One of the ways she can compromise is to agree that she will join you in doing stuff with others, and should she find herself unable to do so on a given day, she bows out while you continue on with your plans. Another way she can compromise is to accept that while you want to remain in her life, you'll also want to pursue activities on your own that are natural for a healthy person to engage. Another way she can help to resolve this is to begin participating more in plans you make whenever she is able.

 

If you get resistance from GF on any of these compromises, then she's not being victimized by people who abandon her--she's responsible for her own expectations that others squelch their own lives, and that's not a good foundation for ANY relationship. In that case, you'd be well within your rights to skip guilt and move forward.

Link to post
Share on other sites
Exit nicely now.

 

My MIL (mother-in-law) has always been sickly ever since her wedding day. She's a real drag to my dutiful FIL (father-in-law) who always has to tend to her numerous ailments and act as his wife's nursemaid. She's such a drag that it impacts everything such as plans for outings, spontaneous family related activities, she's not productive nor industrious due to lack of energy, chronic fatigue, aches 'n pains galore. All she wants to do is dine at restaurants, socialize and eat. BORING!!!!! :upset: She can't do anything like a normal, healthy able bodied person so excursions or outings are impossible. She has extreme dietary restrictions which makes it a major hassle to home entertain. She complains and whines about her physical limitations and always looking to extract sympathy and assistance from others. She's a pain in the neck. My and many family members' sympathy card ran out years ago. She can't even bend down to tie her shoelaces; someone always has to do it for her. It's to the point where we deliberately limit getting together with my in-laws because MIL is so high maintenance.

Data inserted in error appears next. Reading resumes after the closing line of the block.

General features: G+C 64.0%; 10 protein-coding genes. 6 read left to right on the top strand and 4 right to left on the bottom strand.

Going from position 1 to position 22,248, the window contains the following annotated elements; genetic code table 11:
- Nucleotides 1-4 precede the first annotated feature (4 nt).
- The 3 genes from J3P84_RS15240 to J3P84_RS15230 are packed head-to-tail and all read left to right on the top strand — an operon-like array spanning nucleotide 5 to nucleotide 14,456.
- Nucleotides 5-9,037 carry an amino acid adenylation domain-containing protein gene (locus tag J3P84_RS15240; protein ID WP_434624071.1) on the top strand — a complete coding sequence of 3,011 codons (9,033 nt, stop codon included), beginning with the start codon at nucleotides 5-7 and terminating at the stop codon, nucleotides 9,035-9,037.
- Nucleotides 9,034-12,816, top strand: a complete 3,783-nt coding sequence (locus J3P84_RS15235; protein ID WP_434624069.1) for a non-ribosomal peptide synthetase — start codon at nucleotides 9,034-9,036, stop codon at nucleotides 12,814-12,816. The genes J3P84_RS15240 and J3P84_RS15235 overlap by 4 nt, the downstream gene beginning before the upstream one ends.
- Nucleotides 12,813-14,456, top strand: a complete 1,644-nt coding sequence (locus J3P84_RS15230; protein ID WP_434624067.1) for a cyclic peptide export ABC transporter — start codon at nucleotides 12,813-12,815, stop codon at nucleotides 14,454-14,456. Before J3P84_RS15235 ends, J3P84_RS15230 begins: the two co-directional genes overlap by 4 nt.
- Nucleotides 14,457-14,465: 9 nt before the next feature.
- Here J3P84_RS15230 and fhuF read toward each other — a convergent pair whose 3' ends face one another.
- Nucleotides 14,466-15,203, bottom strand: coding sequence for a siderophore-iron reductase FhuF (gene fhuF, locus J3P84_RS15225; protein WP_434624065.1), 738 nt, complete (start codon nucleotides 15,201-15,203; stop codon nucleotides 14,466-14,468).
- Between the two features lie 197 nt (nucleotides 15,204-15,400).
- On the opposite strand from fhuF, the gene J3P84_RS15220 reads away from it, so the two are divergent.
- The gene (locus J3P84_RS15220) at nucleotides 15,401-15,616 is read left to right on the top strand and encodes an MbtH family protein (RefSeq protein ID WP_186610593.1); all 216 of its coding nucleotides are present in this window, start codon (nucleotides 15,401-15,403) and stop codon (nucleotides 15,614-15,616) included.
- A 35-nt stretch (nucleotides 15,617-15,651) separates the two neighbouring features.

Just know what you're in for and get a reality check.

 

This is so heartless and cruel.

  • Like 1
Link to post
Share on other sites
This is so heartless and cruel.

 

No, it's not. What's heartless and cruel is being immersed into a relationship and feeling bitter and resentful AFTERWARDS. For example, getting married, having to constantly tend to a sick person and unable to have a life because of it.

 

What's heartless and cruel is being a burden onto others and impacting your life against your will. What's heartless and cruel is forcing others to become your primary caretaker, nursemaid, maid, butler, housekeeper, chauffeur and provide around-the-clock care. You can't have a life if you have to tend to a sickly person your whole life. I think that right there is selfish if you're the sick one and going into a relationship with caregiving expectations. I was answering the OP regardless of what my answer sounds like. I'm not going to sugar coat what caregiving is.

 

When someone has debilitating illness and / or serious autoimmune disorders especially as they age, it's about the caregiver having to do all the dirty work. I'll spare you the details. Usually, the caregiver is unpaid, a spouse or family member. Not everyone can afford professional caregiving which is very expensive.